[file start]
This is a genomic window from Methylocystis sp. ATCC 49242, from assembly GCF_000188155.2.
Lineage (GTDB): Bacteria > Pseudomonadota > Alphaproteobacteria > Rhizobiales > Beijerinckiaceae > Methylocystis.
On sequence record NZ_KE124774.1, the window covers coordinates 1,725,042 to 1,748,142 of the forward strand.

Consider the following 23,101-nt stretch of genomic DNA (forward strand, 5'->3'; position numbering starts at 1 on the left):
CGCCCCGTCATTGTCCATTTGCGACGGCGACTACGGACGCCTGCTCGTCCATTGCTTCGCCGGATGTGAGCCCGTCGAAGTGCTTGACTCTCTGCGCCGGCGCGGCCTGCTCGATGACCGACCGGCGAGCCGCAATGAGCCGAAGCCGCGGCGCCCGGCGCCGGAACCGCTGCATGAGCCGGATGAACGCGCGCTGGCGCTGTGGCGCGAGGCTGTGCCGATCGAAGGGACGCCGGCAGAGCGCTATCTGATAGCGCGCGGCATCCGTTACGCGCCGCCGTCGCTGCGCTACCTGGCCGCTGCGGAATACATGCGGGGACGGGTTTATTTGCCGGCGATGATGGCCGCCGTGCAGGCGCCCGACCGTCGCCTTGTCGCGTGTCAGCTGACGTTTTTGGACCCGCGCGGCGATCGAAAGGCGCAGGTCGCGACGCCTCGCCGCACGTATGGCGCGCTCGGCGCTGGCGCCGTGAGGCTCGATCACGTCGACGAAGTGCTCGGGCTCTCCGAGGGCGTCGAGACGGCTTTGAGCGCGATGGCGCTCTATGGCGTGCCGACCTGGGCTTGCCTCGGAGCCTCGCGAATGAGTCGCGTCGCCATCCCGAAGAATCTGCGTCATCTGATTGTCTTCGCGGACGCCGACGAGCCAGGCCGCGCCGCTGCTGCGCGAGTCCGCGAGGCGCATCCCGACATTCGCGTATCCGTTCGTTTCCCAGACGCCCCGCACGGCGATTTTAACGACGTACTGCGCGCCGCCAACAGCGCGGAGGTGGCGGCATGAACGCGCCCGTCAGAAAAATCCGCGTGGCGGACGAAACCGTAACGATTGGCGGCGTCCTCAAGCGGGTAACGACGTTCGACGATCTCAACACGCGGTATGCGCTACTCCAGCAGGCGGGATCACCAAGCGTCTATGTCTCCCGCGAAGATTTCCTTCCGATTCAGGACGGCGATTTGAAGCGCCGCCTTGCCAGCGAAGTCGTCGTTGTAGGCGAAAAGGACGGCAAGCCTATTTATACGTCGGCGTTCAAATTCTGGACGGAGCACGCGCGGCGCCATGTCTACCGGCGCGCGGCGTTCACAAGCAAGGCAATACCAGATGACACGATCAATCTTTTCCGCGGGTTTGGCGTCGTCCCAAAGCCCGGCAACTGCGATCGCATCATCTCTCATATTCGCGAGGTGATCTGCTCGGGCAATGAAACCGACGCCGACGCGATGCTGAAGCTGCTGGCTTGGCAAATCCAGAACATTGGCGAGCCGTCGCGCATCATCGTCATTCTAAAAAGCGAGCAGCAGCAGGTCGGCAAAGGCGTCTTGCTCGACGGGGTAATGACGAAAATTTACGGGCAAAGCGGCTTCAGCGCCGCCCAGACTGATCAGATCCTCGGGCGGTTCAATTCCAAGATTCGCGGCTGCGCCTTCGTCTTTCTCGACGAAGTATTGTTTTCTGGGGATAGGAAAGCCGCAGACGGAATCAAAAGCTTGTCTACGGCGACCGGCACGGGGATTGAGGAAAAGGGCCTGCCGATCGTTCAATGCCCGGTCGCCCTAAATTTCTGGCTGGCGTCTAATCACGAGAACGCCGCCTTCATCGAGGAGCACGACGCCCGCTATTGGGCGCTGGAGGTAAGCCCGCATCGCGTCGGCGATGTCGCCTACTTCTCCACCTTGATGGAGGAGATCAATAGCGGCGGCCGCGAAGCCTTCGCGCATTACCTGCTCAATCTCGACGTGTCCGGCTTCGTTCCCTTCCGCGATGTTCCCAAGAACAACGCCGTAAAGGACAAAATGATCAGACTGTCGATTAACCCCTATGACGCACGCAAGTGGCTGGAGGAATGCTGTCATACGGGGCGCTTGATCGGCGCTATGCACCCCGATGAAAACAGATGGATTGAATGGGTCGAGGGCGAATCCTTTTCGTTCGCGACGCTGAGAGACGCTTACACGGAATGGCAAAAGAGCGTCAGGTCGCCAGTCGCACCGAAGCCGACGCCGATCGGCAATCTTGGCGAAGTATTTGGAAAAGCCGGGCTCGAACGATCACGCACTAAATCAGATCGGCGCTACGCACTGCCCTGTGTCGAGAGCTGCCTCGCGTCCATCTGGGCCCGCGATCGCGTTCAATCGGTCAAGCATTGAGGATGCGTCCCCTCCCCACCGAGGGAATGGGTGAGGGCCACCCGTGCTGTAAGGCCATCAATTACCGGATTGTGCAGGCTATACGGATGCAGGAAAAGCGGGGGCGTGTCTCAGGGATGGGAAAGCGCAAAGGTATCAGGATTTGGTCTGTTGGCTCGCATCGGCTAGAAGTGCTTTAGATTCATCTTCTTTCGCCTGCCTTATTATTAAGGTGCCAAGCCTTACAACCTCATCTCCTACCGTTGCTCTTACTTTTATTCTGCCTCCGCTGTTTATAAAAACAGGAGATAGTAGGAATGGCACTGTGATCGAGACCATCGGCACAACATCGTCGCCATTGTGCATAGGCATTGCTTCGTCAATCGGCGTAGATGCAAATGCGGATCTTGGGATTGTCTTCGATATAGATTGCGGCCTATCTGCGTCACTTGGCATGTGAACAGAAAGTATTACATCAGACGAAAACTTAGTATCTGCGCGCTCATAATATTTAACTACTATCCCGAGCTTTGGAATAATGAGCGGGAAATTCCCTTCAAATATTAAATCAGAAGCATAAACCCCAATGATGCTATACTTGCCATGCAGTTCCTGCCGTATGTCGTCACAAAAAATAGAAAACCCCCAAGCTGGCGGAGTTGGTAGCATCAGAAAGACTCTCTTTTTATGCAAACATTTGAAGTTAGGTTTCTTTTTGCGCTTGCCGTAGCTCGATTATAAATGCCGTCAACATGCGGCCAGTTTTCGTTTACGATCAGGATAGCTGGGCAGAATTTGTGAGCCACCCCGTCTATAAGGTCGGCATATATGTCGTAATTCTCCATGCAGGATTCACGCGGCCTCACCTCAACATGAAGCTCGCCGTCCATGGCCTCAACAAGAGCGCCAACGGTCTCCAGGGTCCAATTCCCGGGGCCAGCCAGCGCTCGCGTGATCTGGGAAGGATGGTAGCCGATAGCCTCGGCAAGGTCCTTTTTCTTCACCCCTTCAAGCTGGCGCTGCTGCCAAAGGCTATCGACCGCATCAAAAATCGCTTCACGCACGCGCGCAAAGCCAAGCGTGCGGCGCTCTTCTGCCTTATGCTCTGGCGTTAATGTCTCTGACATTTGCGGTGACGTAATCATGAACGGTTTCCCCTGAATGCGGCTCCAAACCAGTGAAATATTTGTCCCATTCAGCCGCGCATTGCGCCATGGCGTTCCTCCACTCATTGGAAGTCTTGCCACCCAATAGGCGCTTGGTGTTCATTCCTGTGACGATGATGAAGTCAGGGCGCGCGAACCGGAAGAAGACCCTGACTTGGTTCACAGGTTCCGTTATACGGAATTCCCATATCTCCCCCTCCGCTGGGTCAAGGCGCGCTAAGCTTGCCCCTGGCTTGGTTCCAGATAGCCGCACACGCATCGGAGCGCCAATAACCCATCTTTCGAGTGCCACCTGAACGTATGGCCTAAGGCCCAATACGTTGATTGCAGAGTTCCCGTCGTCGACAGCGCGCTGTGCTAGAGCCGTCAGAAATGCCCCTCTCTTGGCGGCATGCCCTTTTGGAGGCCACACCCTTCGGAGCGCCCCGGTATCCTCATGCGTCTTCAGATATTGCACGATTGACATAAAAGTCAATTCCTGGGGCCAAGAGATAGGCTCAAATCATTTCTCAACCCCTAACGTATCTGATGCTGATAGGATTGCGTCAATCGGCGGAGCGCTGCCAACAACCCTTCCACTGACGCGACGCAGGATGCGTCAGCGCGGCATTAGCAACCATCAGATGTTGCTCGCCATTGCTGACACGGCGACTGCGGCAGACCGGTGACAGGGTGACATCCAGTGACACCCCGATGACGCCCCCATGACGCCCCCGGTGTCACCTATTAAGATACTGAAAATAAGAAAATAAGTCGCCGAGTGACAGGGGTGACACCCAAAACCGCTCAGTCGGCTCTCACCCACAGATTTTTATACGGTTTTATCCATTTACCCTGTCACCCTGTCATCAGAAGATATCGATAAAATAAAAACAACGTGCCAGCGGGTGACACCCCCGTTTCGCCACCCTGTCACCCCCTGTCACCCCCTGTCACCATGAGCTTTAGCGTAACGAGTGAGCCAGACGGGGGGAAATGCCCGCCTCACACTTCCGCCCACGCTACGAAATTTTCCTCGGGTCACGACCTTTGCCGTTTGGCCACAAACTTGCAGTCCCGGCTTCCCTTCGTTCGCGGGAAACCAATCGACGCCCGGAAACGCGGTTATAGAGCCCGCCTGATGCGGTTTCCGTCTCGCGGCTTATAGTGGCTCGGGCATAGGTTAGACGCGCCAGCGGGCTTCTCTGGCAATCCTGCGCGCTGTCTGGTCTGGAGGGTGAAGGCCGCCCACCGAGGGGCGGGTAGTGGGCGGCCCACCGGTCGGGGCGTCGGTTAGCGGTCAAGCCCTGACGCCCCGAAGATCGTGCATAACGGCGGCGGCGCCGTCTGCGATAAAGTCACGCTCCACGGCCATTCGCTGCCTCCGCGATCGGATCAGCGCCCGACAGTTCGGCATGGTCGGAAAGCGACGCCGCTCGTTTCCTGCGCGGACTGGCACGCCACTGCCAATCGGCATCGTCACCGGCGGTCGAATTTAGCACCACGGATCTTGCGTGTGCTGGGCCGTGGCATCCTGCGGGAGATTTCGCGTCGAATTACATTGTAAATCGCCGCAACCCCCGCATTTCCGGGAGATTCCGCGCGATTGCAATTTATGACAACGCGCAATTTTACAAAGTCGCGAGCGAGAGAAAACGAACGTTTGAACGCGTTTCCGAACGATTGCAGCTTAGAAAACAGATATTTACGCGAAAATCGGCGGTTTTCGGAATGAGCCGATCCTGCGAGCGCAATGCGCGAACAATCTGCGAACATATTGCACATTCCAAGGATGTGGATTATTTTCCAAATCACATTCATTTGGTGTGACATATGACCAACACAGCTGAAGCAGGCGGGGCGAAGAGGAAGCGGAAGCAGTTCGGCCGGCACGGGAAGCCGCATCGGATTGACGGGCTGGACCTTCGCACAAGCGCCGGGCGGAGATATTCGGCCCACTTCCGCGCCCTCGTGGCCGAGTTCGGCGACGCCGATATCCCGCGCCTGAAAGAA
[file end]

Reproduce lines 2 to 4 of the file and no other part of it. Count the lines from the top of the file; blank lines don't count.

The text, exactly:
Lineage (GTDB): Bacteria > Pseudomonadota > Alphaproteobacteria > Rhizobiales > Beijerinckiaceae > Methylocystis.
On sequence record NZ_KE124774.1, the window covers coordinates 1,725,042 to 1,748,142 of the forward strand.

Consider the following 23,101-nt stretch of genomic DNA (forward strand, 5'->3'; position numbering starts at 1 on the left):